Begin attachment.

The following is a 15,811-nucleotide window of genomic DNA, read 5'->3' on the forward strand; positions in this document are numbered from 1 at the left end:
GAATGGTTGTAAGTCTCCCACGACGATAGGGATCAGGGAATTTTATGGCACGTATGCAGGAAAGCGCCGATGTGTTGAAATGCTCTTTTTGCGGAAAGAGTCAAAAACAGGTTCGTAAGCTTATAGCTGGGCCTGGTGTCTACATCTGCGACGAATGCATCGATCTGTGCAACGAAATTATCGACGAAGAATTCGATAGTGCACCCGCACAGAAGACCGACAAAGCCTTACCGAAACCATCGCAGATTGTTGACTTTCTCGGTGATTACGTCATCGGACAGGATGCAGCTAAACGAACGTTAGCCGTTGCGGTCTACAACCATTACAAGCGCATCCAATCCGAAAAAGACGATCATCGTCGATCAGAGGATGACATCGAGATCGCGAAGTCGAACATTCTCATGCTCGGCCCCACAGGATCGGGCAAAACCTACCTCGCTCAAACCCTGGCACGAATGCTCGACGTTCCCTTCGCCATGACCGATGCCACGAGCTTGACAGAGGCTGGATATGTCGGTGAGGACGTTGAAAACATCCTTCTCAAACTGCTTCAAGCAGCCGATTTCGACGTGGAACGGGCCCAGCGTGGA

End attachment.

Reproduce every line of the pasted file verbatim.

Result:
The following is a 15,811-nucleotide window of genomic DNA, read 5'->3' on the forward strand; positions in this document are numbered from 1 at the left end:
GAATGGTTGTAAGTCTCCCACGACGATAGGGATCAGGGAATTTTATGGCACGTATGCAGGAAAGCGCCGATGTGTTGAAATGCTCTTTTTGCGGAAAGAGTCAAAAACAGGTTCGTAAGCTTATAGCTGGGCCTGGTGTCTACATCTGCGACGAATGCATCGATCTGTGCAACGAAATTATCGACGAAGAATTCGATAGTGCACCCGCACAGAAGACCGACAAAGCCTTACCGAAACCATCGCAGATTGTTGACTTTCTCGGTGATTACGTCATCGGACAGGATGCAGCTAAACGAACGTTAGCCGTTGCGGTCTACAACCATTACAAGCGCATCCAATCCGAAAAAGACGATCATCGTCGATCAGAGGATGACATCGAGATCGCGAAGTCGAACATTCTCATGCTCGGCCCCACAGGATCGGGCAAAACCTACCTCGCTCAAACCCTGGCACGAATGCTCGACGTTCCCTTCGCCATGACCGATGCCACGAGCTTGACAGAGGCTGGATATGTCGGTGAGGACGTTGAAAACATCCTTCTCAAACTGCTTCAAGCAGCCGATTTCGACGTGGAACGGGCCCAGCGTGGA